Walkers take precaution during their beach strolls.

Image: Isaac Eger

Everything seemed normal as I biked to North Lido Beach last Friday for my last legal beach sunset. I go to the beach regularly and take it for granted. But when Sarasota County announced it would be closing all public beaches at 6 a.m. on Saturday because of the coronavirus, my Friday night stroll felt strangely urgent. I rode through St. Armands Circle. People were shopping and tourists seem to be everywhere. Out-of-town drivers were still halting traffic while waiting for other out-of-towners to back out of a parking space. If people were worried about the virus or upset about the beaches closing, they weren’t showing it. I reached the north parking lot and locked my bike. The beach brings out good vibes, but there I was thinking about all the uncertainty. I wondered how other beachgoers were feeling.

Terry and Maureen Wilson sat in beach chairs separated by a red plastic cooler on the whitest part of the sand. Their flight back home to London was cancelled and they said it would be at least a couple of weeks until they could find another. 

“We’ve been coming here for 30 years,” Terry said, adding that they have their own place here. “So we’re fine. I feel bad for the people stuck in hotels.” 

I asked how they felt about the beach lockdown. Maureen thought it a bit excessive. Both agreed it was probably necessary. “But where do you go that’s as safe as this?” Terry asked. 

Terry was philosophical and explained some math about what this meant for his life. “I’m about to turn 76 years old. Let’s say I have four years left if I make it to 80.” Maureen touched her chest and said, “Don’t say that. You’re making me sad.” Terry went on. “If they shut everything down for 3 months, that’s 1/16th of the rest of my life.”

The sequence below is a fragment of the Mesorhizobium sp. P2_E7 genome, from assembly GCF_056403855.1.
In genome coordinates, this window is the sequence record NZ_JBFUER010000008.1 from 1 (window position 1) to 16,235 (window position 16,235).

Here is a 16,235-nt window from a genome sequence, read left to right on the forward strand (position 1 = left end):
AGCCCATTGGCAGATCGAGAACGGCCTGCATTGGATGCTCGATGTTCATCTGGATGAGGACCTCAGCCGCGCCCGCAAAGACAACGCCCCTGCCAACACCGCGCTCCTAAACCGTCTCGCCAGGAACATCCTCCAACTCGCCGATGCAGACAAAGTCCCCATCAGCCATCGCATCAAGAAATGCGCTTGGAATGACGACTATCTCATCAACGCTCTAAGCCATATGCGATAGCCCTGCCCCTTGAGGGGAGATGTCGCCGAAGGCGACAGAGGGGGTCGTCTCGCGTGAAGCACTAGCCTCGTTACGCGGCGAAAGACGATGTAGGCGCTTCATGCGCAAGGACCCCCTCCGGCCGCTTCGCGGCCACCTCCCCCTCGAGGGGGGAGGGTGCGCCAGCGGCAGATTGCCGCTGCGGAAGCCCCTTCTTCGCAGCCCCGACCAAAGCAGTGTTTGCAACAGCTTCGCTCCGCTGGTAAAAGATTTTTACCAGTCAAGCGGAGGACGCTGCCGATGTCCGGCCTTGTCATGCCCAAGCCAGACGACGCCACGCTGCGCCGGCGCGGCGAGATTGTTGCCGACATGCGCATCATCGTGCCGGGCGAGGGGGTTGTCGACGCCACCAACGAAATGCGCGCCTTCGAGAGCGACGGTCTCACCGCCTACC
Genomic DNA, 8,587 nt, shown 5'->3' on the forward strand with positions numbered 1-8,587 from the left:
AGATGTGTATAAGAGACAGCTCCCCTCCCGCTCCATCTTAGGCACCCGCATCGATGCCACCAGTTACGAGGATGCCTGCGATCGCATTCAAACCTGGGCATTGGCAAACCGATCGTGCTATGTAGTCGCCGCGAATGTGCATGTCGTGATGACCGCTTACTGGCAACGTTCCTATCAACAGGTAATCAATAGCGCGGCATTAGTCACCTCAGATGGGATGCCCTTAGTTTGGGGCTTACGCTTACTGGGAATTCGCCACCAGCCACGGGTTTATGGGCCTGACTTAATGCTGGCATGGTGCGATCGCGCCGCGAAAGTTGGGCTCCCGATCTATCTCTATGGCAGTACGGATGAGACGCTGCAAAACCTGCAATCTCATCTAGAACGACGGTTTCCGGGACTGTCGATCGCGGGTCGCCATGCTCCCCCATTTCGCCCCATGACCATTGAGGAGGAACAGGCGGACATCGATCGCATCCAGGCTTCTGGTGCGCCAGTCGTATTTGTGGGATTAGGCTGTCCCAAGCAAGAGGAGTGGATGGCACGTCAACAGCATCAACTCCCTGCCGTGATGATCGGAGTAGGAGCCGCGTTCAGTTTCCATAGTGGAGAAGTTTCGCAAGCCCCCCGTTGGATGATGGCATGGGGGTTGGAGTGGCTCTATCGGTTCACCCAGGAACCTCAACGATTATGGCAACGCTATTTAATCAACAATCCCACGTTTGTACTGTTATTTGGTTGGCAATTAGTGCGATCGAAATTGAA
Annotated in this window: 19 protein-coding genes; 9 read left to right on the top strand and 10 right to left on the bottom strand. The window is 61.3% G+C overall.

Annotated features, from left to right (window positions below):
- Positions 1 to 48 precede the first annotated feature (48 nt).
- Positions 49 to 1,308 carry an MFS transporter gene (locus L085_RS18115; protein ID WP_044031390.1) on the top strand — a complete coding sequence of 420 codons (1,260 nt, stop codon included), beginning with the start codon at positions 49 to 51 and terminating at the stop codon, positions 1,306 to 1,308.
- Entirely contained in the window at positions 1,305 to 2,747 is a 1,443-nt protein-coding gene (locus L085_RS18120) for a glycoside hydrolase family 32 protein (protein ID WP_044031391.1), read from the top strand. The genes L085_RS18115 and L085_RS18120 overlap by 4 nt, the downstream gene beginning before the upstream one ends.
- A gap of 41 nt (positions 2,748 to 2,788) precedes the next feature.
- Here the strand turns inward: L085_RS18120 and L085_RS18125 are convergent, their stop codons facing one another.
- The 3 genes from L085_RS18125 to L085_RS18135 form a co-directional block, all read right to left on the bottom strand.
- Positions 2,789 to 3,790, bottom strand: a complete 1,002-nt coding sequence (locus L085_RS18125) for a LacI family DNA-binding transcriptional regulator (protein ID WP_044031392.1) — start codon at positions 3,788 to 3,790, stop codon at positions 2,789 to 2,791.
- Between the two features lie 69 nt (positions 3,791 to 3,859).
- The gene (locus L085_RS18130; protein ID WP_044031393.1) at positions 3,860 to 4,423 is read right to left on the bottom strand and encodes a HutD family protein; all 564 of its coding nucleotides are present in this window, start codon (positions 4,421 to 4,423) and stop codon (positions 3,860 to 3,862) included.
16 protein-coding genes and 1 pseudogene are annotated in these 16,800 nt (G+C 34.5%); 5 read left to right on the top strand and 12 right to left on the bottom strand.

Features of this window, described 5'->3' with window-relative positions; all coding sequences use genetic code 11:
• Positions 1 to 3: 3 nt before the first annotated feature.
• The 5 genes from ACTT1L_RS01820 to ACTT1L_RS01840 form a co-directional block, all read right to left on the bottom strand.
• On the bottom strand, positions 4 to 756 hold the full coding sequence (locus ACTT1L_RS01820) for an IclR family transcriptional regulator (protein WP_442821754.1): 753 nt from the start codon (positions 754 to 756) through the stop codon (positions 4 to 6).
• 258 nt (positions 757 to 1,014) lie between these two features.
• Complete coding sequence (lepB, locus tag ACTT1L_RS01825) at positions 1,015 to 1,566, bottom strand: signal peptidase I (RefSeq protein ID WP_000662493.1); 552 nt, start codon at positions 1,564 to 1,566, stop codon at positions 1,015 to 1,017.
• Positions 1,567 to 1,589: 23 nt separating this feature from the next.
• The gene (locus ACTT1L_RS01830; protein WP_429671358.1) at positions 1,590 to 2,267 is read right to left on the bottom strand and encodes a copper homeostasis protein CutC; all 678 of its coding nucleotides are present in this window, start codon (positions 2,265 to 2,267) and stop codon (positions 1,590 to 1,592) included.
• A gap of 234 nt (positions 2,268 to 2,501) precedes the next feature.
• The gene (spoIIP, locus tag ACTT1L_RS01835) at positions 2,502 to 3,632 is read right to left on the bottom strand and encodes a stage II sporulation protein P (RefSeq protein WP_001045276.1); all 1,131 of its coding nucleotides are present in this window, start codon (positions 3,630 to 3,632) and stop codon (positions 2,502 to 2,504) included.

Yoga in gloves, for safety.

Image: Isaac Eger 

A woman named Lori looked like she was doing yoga stretches among a patch of sea oats, far from the crowded shore. She wore blue latex gloves. “Please don’t come any closer, I’m immunocompromised,” she said. I kept my distance. I asked her how she was going to pass the time if she couldn’t come to the beach. She said she had a Peloton and a TV at home. Her pantry is stuffed, and she’s still got some takeout leftovers. 

“My friends are over by the shore,” Lori told me, pointing to the shoreline far in the distance. “They texted me to make sure I was OK. I can only wave to them from here.” 

Lori’s boyfriend was supposed to fly in from Chicago to see her, but they cancelled the trip for fear of her health. “He was planning on coming down here and proposing to me, so I just started referring to him as my fiance.” 

Jon Klasinski

Image: Isaac Eger 

I ran into my friend Jon Klasinski at the north end of the beach. I hadn’t seen him in months. He was fishing for pompano. “I just felt that I should go to the beach before I moved at the end of the month,” said. He’s moving to Milwaukee. I asked him if he was bummed that this was likely the last time he’d get to go to the beach before he left Florida. He shrugged his shoulders. “They had to close it because all those spring breakers kept coming.” 

Jenny Wilcox and Mary Beth Velzy

Image: Isaac Eger

Jenny Wilcox and Mary Beth Velzy sat in their beach chairs, cutting up pieces of cheese. I asked them what kind it was. “Havarti,” Jenny told me. “Would you like some?” The offer seemed reluctant. Sharing food in a time like this feels precarious, but our need to be polite often overrides our obligation to be safe. I declined the cheese. 

“People have been respectful,” Jenny said. “Everyone is keeping that six-foot distance. It’s disappointing they’re closing the beach.” Mary Beth is supposed to fly back to Chicago on Sunday. “They’re a lot more restrictive there than they are here,” Mary Beth said. “I’d rather be restricted here,” Jenny said in response. “It’s too bad because the sky has been really clear recently so the sunsets have been especially beautiful.”  

I left the beach. The sunset watchers seemed resigned and surprisingly accepting of the new rules. The traffic was bad like it usually is after sunset. People were lined up to go into Kilwins for ice cream and drivers merged onto St. Armands Circle with the usual uncertainty. I wondered when things might look like this again. Viruses don’t stop the sun from setting. 

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